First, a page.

Singer-songwriter Fiona Apple gives the anti-folk treatment to this track from the Beatles’ 1970 album Let It Be. Apple’s version is understated, under-sugared and gently introspective. The story goes that John Lennon was inspired to write the lyrics 'words are flowing out like endless rain into a paper cup' by his wife going on and on endlessly about something when he wasn’t really listening. We hope she was reminding him to cancel his Amazon Prime before it renewed.

Alex Chilton – I Wanna Hold Your Hand

Weird to think that Alex Chilton’s first band, the Box Tops, were 1960s contemporaries of the Beatles. He’s undoubtedly more famous for playing in Big Star, a power-pop powerhouse of a band with the Beatles sound running clean through its punk rock heart. We can only dream about what Sgt Pepper would have sounded like if Chilton had ended up as the fifth Beatle. 

Elliott Smith – Because

A woozily gorgeous version of the Abbey Road track recorded by Elliott Smith for the American Beauty soundtrack. The luscious a capella opening veers dangerously close to sickly-sweet – but Smith’s heartfelt edge just about saves it. 

Cheap Trick – Magical Mystery Tour

The radio friendly power-pop explosion of the late 70s and early 80s owes a huge debt to the Beatles. Cheap Trick somehow manage to take this mildly irritating circus-esque ditty and turn it into something that sounds like it should be on the Baywatch soundtrack. Sweet nostalgic summer vibes.

Melvins – I Want To Hold Your Hand

Packed with fuzzed-up guitar and growling grungy tunefulness, this is a pretty faithful cover of the Moving Sidewalks’ version of the original. So that’s a cover of a cover. Keeping up? The Moving Sidewalks were a US psychedelic blues rock band most notable for spawning ZZ Top’s Billy Gibbons. Their version is filthily raw and absolutely worth a listen too.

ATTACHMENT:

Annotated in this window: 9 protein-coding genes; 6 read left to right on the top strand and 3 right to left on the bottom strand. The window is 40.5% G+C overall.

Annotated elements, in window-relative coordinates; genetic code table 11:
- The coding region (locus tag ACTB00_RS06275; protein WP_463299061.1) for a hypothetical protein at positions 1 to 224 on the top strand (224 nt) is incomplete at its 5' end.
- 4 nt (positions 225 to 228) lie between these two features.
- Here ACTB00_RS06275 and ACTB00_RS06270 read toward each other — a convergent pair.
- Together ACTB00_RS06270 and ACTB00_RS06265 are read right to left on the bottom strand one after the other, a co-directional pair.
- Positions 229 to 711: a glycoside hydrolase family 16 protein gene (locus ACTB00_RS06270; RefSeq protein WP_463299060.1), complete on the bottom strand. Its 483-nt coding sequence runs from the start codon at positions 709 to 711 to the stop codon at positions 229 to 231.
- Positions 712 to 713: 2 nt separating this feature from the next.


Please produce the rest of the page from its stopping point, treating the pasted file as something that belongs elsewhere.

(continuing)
St Vincent – Dig A Pony

Formerly a staple in St Vincent live set, you can tune in to pretty much any concert version of this and expect to have your socks well and truly blown off. Unaccompanied gritty, bluesy guitar, and a vocal that makes the hair on the back of your neck stand up. Sublime.

Daniel Johnston – I Saw Her Standing There

We're not sure whether it’s just that Beatles songs sound better played by soulful, slightly tragic characters (see also: Elliot Smith, Nick Cave), or that their sweet songs appeal to those kind of folks in the first place. But there it is. Johnston takes this iconic but arguably throwaway pop song and gives it an almost bottomless depth.

Patti Smith – Within You Without You

George Harrison’s only songwriting contribution to Sgt Pepper, the original recording is woven with tabla, sitar and tambula among other traditional Indian instruments. In this version Patti Smith strips back Harrison’s arrangement without losing the hypnotic magic. Powerful stuff.

Sonic Youth – Within You Without You

Same song, different artist. This is a smart cover for Sonic Youth – their signature layering of droning guitars mirrors the traditional instruments used in the original recording. The drums pummel away and the guitars fizz and hum in the background without the band ever losing control. The effect is like riding a wave that never breaks.